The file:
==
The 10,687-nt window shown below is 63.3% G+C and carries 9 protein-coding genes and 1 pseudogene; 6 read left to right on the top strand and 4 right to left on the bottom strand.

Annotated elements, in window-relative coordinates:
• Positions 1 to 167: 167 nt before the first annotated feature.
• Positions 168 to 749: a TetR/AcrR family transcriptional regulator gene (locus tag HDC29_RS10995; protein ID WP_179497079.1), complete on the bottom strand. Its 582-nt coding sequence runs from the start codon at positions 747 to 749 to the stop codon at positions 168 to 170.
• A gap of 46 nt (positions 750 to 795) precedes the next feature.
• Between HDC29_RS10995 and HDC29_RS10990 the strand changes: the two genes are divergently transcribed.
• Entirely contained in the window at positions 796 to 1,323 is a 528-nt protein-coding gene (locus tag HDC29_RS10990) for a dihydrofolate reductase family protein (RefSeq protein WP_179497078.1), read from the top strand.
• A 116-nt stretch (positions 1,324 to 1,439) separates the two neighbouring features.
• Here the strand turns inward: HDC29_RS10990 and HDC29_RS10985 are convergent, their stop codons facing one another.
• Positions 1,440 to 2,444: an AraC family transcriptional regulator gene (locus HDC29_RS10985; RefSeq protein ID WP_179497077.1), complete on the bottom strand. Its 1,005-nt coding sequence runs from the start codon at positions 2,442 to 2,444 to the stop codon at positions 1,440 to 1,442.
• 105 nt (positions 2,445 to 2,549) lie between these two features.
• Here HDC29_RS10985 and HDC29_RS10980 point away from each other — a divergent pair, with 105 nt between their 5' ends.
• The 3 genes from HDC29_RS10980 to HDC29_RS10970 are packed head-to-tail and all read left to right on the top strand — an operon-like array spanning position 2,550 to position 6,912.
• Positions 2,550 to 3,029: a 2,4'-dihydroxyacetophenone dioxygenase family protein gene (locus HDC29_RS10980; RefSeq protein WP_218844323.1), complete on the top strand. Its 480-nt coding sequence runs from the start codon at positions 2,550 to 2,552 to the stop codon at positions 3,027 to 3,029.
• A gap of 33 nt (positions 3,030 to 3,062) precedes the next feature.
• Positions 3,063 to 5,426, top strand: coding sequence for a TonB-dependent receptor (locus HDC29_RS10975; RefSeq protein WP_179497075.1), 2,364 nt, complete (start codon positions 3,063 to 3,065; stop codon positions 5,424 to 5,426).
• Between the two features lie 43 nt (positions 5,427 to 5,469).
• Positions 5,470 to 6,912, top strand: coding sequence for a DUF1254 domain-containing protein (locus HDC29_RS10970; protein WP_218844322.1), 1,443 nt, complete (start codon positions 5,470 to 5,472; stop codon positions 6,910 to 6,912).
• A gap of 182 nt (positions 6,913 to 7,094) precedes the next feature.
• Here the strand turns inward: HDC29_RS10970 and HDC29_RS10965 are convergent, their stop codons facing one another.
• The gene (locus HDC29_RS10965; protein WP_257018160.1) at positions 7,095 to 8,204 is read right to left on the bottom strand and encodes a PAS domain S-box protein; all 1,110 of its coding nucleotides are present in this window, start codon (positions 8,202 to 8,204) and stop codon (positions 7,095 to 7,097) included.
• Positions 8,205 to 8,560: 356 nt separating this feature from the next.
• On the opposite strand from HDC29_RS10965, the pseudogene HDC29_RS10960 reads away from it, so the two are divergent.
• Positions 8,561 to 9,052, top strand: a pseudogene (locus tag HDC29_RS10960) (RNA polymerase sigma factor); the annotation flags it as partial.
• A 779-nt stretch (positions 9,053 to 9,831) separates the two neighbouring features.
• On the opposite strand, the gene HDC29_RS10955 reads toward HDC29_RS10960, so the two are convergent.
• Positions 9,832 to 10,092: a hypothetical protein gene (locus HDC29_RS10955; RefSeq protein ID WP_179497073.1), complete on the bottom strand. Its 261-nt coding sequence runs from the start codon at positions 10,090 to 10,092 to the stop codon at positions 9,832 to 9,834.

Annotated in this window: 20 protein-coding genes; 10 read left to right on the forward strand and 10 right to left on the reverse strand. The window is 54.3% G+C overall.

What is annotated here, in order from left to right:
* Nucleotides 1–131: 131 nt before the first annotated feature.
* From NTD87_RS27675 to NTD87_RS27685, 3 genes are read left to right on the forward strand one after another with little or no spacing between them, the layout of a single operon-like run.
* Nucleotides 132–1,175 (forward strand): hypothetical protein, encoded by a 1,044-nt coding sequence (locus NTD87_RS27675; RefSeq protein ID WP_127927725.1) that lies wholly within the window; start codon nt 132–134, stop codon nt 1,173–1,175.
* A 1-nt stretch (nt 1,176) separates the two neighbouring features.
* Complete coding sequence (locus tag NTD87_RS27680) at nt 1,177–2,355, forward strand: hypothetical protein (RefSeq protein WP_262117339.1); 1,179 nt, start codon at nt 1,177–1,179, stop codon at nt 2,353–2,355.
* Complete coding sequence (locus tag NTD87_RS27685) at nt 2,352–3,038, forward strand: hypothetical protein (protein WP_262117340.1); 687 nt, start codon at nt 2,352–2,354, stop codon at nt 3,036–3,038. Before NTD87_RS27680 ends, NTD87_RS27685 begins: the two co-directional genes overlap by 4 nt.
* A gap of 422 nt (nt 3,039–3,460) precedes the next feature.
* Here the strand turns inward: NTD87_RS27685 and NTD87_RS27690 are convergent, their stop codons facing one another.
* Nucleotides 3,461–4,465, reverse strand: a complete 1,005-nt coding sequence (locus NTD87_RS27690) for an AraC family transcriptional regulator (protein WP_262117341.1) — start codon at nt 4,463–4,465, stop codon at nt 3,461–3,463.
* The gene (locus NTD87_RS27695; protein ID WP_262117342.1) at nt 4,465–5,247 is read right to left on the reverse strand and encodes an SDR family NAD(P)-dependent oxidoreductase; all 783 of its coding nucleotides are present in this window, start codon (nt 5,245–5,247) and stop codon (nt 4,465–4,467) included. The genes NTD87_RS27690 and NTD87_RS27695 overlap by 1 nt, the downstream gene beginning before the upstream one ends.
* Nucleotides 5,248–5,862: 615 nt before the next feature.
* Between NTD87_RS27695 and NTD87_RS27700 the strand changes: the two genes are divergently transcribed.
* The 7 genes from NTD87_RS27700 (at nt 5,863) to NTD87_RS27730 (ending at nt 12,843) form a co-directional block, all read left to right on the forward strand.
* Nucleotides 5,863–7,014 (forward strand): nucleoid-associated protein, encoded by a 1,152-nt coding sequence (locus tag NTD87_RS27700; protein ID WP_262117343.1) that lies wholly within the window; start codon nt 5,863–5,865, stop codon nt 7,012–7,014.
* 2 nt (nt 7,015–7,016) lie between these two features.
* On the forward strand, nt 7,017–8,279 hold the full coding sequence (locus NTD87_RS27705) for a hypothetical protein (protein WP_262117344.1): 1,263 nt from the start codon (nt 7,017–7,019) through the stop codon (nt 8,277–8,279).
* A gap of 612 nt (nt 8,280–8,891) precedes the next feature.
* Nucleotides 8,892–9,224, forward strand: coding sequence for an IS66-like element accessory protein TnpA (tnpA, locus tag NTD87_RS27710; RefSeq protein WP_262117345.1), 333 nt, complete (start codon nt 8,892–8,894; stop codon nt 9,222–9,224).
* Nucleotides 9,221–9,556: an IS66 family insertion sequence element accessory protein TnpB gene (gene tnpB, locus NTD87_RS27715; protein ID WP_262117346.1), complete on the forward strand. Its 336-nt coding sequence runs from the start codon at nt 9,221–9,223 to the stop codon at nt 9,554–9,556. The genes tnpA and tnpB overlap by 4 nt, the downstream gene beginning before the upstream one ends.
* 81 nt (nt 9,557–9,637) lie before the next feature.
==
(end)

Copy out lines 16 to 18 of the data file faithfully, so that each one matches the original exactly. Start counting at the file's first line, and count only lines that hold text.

• Positions 3,063 to 5,426, top strand: coding sequence for a TonB-dependent receptor (locus HDC29_RS10975; RefSeq protein WP_179497075.1), 2,364 nt, complete (start codon positions 3,063 to 3,065; stop codon positions 5,424 to 5,426).
• Between the two features lie 43 nt (positions 5,427 to 5,469).
• Positions 5,470 to 6,912, top strand: coding sequence for a DUF1254 domain-containing protein (locus HDC29_RS10970; protein WP_218844322.1), 1,443 nt, complete (start codon positions 5,470 to 5,472; stop codon positions 6,910 to 6,912).